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The basis of the competitive analysis strategy is to understand and to beat competition. However, consultants often define the competition in a too narrow sense as if it takes place only among direct competitors present on the market today.
Competition for profits extends far beyond companies competing in any industry. It also comprises four other competitive forces: customers, suppliers, prospective new companies and product substitutes. A complex competitive environment of a business derived from analysis of all five competitive forces determines the industry structure and reflects the nature of competitor relations within the industry.
What we do
In the course of the competitive analysis, along with the five competitive forces mentioned above, there is the sixth one – the relative influence of other stakeholders (involved parties). These parties can affect industry marginality and business strategy by means of political, legal and social influence. The involved parties can include governments, regulatory and fiscal authorities, ecological or public groups and organizations, trade unions.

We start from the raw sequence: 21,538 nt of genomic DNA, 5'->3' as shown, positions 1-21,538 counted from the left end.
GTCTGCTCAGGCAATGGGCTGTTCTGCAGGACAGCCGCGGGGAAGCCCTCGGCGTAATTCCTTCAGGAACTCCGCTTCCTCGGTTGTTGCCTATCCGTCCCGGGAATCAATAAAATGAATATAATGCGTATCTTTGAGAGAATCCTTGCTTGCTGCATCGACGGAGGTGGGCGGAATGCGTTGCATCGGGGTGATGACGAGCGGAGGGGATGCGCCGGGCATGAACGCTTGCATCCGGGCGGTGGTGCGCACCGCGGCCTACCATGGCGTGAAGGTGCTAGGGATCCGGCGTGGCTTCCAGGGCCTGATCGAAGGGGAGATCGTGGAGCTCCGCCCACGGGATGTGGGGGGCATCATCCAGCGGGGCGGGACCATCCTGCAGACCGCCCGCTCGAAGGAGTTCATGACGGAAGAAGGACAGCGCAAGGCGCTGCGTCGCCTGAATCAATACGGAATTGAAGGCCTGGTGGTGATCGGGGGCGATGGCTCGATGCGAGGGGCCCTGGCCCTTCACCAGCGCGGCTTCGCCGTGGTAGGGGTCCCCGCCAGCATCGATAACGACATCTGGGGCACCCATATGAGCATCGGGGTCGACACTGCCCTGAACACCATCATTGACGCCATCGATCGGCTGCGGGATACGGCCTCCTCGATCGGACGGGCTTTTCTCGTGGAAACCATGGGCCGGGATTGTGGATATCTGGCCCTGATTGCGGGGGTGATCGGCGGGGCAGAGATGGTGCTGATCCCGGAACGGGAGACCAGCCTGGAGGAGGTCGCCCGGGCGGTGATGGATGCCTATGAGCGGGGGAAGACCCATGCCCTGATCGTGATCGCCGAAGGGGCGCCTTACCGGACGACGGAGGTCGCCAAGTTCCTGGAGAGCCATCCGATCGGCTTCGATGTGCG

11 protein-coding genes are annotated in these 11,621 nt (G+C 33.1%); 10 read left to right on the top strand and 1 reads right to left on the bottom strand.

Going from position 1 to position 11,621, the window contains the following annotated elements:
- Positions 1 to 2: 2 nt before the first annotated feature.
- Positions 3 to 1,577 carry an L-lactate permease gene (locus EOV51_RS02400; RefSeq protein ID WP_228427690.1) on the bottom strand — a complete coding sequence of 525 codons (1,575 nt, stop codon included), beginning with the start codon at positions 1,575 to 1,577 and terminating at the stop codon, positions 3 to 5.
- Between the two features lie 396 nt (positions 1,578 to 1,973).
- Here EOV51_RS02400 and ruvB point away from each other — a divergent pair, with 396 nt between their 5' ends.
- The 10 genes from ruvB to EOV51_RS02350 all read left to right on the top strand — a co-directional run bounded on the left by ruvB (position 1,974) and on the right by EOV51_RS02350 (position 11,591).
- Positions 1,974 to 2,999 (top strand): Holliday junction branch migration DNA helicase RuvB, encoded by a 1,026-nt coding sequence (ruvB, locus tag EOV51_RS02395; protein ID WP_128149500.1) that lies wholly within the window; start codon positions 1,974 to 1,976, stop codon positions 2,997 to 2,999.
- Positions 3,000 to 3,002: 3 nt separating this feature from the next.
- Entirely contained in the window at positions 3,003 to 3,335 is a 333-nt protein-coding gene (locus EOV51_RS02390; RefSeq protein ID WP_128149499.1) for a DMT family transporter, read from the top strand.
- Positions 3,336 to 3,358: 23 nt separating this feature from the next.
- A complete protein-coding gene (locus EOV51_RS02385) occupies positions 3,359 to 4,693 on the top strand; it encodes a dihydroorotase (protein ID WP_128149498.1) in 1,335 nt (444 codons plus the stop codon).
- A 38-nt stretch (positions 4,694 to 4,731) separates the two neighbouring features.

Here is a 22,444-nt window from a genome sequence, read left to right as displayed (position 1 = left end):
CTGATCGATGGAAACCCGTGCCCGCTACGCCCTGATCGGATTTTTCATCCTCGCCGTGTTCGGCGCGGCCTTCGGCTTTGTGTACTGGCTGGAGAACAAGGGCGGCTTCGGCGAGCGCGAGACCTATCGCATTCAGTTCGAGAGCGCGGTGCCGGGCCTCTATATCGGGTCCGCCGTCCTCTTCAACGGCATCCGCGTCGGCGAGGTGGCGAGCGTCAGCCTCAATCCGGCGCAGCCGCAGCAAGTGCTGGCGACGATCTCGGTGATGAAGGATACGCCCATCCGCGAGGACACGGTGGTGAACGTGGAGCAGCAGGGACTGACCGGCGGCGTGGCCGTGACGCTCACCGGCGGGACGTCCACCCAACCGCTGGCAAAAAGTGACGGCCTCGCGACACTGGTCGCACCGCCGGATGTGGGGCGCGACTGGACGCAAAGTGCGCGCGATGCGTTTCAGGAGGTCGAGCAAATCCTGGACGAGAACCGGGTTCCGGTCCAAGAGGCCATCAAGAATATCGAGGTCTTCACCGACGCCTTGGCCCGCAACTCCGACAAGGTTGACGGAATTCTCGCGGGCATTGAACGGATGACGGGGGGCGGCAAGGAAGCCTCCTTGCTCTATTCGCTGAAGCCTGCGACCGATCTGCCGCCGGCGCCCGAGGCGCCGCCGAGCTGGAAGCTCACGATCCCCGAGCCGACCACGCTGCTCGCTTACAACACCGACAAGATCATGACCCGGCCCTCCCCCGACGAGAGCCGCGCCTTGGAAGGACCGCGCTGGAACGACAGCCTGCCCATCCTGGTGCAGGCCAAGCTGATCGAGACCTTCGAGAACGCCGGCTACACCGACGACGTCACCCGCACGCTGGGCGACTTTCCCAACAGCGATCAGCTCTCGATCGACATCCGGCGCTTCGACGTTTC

Factors that will be analysed:
POLITICAL – stability of a government’s policy, tax regimes, regulation of the international economic trade, social security norms.
ECONOMICAL – industrial and economical cycles, a GDP trend, interest rates, money supply, inflation, unemployment, after tax return.
SOCIAL AND CULTURAL – population demography, income distribution, social mobility, lifestyle changes, attitude to work and rest, customer characteristics, educational level.
TECHNOLOGICAL – a state’s research investments, state and industry focus on technologies and innovations, new discoveries and developments, technological transfer speed, wear level.
ECOLOGICAL – laws and regulations on ecology protection, waste recycling.
LEGAL – laws on monopolies, employment, healthcare and safety measures.